BECHOROS 19 (1 Iyar) - Dedicated by Ari Friedman and family of Lawrence, N.Y., l'Iluy Nishmas Ari's father, Reb Yakov Yosef ben Rav Nosson Neta Z'L Friedman in honor of his Yahrzeit. Jack Friedman exemplified true Ahavas Yisrael and Ahavas Chesed; may he be a Melitz Yosher for his children and grandchildren and for all of Klal Israel.

QUESTION: The Mishnah states that according to Rebbi Tarfon, when a firstborn animal is born through Caesarian section ("Yotzei Dofen"), both the firstborn animal and the animal born afterwards must be left to graze until they become blemished, and then they may be slaughtered and eaten. RASHI (DH Sheneihem) explains that Rebbi Tarfon maintains that each animal is a doubtful Bechor. Rebbi Tarfon is in doubt about whether an animal that is considered the firstborn in only one respect has the status of Bechor or not. In this case, the firstborn animal (the Yotzei Dofen) is not the first animal to open the womb, but it is the first male to be born. The second animal born is not the first male to be born, but it is the first animal to emerge through the womb.
How can Rebbi Tarfon have a doubt about whether a Yotzei Dofen is a Bechor? The Torah states explicitly that the Bechor must be "Peter Rechem" (Shemos 13:12). A Yotzei Dofen certainly should be exempt!
ANSWER: The OR SAME'ACH (Hilchos Bechoros 2:4) resolves this question by offering an original interpretation for the verse. When the verse says, "Every firstborn (Peter Rechem) shall be for Hash-m," this refers to an ordinary, firstborn male, which must be given to a Kohen.
The verse continues, "And any firstborn animal sent out (Peter Sheger Behemah) of its mother." The word "Sheger" refers to a stillborn, which is called a "Sheger," as the verse says, "Shegar Alafecha" (Devarim 7:13), a reference to the offspring of your cattle that is "sent out" from the womb (see Rashi there). The Or Same'ach asserts that "Kol Peter Sheger Behemah" refers to an animal born to the mother, but not from the womb -- that is, a Yotzei Dofen. The verse is teaching that a Bechor that is a Yotzei Dofen must be given to a Kohen like an ordinary Bechor.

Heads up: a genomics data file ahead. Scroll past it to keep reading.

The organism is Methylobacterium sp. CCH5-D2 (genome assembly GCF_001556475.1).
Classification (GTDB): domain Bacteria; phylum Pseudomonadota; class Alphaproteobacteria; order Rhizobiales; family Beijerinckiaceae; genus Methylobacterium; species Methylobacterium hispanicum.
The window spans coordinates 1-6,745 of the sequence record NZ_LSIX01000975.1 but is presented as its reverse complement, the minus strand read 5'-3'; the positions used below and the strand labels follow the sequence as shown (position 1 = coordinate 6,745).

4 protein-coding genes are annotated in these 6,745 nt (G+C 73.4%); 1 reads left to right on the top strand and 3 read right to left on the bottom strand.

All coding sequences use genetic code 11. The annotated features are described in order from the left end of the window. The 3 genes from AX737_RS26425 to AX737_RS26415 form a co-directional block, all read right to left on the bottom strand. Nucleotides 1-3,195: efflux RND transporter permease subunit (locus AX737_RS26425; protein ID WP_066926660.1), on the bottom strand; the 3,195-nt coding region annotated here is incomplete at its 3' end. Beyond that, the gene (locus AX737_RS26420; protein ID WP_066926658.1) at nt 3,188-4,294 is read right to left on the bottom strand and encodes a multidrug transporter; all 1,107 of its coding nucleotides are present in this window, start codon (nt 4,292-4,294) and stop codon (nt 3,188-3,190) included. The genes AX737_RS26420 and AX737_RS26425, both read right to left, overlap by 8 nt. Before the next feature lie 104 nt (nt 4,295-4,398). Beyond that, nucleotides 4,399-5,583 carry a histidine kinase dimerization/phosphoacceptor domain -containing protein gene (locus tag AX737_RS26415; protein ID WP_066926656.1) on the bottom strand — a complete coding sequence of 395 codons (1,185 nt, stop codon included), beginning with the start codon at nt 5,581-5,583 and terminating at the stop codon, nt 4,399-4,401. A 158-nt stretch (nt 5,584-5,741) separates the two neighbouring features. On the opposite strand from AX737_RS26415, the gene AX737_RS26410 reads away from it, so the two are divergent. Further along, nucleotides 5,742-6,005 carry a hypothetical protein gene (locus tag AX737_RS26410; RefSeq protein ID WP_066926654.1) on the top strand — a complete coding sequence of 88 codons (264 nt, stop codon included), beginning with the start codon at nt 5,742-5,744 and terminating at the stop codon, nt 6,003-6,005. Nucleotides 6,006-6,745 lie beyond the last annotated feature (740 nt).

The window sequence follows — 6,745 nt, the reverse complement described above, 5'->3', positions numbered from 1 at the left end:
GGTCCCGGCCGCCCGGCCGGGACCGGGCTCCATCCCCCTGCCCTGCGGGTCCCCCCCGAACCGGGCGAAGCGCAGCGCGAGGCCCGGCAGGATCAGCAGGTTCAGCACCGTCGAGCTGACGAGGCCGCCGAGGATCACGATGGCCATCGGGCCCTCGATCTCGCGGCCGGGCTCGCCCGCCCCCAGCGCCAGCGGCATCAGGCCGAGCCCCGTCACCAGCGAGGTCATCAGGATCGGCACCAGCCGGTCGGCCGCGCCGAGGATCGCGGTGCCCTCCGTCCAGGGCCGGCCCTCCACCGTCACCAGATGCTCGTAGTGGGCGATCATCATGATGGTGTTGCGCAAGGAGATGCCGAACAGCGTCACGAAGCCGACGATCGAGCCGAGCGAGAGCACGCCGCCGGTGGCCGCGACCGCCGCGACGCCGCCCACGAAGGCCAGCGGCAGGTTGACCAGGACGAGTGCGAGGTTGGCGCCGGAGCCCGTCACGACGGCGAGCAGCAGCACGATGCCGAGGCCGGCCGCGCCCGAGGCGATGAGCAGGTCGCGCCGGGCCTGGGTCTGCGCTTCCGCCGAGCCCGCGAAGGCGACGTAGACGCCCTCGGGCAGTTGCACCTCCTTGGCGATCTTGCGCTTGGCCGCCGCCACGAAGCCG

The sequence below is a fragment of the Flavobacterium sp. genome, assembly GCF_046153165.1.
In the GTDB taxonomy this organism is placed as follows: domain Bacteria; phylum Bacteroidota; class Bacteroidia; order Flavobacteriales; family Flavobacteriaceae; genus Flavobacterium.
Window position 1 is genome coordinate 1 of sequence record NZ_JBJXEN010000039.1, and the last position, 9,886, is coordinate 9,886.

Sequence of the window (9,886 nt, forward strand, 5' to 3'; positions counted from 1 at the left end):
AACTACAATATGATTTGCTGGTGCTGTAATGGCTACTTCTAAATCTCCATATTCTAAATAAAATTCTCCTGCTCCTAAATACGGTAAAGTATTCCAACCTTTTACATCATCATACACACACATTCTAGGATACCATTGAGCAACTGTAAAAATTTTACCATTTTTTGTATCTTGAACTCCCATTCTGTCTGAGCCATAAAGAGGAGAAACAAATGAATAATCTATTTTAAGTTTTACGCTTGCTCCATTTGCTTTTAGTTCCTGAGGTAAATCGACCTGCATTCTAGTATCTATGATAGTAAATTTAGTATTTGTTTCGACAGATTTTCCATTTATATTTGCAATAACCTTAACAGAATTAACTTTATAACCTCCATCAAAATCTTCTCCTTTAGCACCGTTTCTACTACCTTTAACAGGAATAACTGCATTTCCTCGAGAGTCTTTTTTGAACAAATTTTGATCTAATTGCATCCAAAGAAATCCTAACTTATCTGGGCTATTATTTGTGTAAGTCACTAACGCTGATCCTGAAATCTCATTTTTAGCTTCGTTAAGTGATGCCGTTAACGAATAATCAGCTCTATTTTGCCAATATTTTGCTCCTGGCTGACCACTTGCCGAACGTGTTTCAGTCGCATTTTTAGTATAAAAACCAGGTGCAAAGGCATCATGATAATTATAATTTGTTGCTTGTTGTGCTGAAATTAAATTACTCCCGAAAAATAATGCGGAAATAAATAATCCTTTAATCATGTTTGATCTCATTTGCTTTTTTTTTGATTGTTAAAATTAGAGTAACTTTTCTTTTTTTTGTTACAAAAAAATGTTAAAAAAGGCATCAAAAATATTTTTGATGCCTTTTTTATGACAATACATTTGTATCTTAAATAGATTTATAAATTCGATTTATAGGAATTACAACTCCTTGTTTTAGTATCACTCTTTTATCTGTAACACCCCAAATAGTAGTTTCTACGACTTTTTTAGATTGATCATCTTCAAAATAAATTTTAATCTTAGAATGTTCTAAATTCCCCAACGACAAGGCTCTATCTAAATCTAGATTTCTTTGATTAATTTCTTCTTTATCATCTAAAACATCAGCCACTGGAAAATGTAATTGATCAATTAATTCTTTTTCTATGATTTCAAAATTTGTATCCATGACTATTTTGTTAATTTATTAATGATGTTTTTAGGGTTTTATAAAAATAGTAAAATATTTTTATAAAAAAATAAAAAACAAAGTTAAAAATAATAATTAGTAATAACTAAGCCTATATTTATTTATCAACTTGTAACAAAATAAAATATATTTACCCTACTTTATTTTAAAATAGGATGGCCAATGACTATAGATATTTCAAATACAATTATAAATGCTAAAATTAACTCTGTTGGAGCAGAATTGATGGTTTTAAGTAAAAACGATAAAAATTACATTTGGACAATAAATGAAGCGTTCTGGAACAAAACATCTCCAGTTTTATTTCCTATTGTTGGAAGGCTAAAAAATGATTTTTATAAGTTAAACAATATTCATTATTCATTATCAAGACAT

the next part of the verse says, "ha'Zecharim la'Hashem" -- "the males shall be for Hash-m." The Or Same'ach explains that Rebbi Tarfon maintains "Iy Efshar l'Tzamtzem" -- it is not possible for twin babies to emerge from the mother simultaneously. Therefore, Rebbi Tarfon does not interpret the words, "ha'Zecharim la'Hashem," in the same way as Rebbi Yosi ha'Glili interprets them (17a). Rebbi Yosi ha'Glili says that these words teach that when male twins are born at the same time, both are considered the Bechor and must be given to the Kohen. Instead, Rebbi Tarfon explains that the verse refers to a case in which the first baby emerged through a Caesarian section, and the second baby emerged naturally. The verse is teaching that both must be given to the Kohen. This is derived from the usage of the word "ha'Zecharim," in the plural form. (The reason why Rebbi Tarfon rules that both animals must be left to graze is that he is in doubt about whether this is the accurate interpretation of the verse.)
The Or Same'ach adds that this explanation resolves the question of TOSFOS here (DH Reisha). Tosfos asks that even if the first baby was a female born through a Caesarian section, Rebbi Tarfon should rule that the next animal born (through a natural birth) must be given to the Kohen. According to the Or Same'ach's explanation, however, if the firstborn animal was a female born through a Caesarian section, it is neither a "Peter Rechem" nor a "Sheger Rechem," because it is not a male. Therefore, the next animal born certainly is exempt from the laws of Bechor.
(See also the Or Same'ach's words in MESHECH CHOCHMAH to Devarim 15:19, where he explains that according to Rebbi Tarfon, a Yotzei Dofen is certainly unfit to be a Korban, as the Gemara in Chulin (38b) derives from Vayikra 22:27.) (D. BLOOM)


QUESTION: The Mishnah states that according to Rebbi Yishmael, when one buys a cow from a Nochri and does not know whether the cow has ever given birth before, if the cow is under three years old he may assume that it has never given birth before and the next birth may be assumed to be its first one. This is because a cow cannot bear young before it is three years old.
TOSFOS in Avodah Zarah (24b, DH Parah) asks that it is an everyday occurrence that a two-year-old cow bears living offspring.
ANSWER: TOSFOS answers that apparently the nature of animals has changed since the times of the Gemara, just as other elements of the natural world seem to have changed since the times of the Gemara. The Gemara in Moed Katan (11a) relates that the most beneficial time to eat fish is just before they spoil. Tosfos there (DH Kivra) points out that in his days, it was considered life-threatening to eat fish just before they spoil. Apparently, Tosfos concludes, the nature of spoiled fish has changed since the times of the Gemara.
Tosfos adds that for this reason, one should not expect the remedies prescribed by the Gemara for various ailments (see Gitin 69a, and Insights to Gitin 69:1) to successfully provide relief to those ailments in our times.